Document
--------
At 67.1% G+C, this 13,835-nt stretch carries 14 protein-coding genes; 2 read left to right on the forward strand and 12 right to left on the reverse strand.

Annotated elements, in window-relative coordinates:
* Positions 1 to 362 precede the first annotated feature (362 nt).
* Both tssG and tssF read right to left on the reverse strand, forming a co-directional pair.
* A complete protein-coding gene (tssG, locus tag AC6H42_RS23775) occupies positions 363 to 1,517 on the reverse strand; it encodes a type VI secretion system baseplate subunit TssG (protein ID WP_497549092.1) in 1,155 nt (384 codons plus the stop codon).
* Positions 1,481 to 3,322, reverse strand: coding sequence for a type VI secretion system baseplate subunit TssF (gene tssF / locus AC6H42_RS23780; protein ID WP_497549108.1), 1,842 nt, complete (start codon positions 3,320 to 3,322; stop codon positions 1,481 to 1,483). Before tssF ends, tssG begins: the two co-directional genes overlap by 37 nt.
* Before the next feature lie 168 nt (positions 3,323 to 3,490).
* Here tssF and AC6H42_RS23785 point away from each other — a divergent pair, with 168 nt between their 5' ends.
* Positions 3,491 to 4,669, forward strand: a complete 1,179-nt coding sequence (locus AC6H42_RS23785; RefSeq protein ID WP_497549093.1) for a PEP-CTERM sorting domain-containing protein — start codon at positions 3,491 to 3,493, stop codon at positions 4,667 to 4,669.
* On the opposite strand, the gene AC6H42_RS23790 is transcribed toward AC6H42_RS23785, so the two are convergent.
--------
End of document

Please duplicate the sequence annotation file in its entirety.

At 67.1% G+C, this 13,835-nt stretch carries 14 protein-coding genes; 2 read left to right on the forward strand and 12 right to left on the reverse strand.

Annotated elements, in window-relative coordinates:
* Positions 1 to 362 precede the first annotated feature (362 nt).
* Both tssG and tssF read right to left on the reverse strand, forming a co-directional pair.
* A complete protein-coding gene (tssG, locus tag AC6H42_RS23775) occupies positions 363 to 1,517 on the reverse strand; it encodes a type VI secretion system baseplate subunit TssG (protein ID WP_497549092.1) in 1,155 nt (384 codons plus the stop codon).
* Positions 1,481 to 3,322, reverse strand: coding sequence for a type VI secretion system baseplate subunit TssF (gene tssF / locus AC6H42_RS23780; protein ID WP_497549108.1), 1,842 nt, complete (start codon positions 3,320 to 3,322; stop codon positions 1,481 to 1,483). Before tssF ends, tssG begins: the two co-directional genes overlap by 37 nt.
* Before the next feature lie 168 nt (positions 3,323 to 3,490).
* Here tssF and AC6H42_RS23785 point away from each other — a divergent pair, with 168 nt between their 5' ends.
* Positions 3,491 to 4,669, forward strand: a complete 1,179-nt coding sequence (locus AC6H42_RS23785; RefSeq protein ID WP_497549093.1) for a PEP-CTERM sorting domain-containing protein — start codon at positions 3,491 to 3,493, stop codon at positions 4,667 to 4,669.
* On the opposite strand, the gene AC6H42_RS23790 is transcribed toward AC6H42_RS23785, so the two are convergent.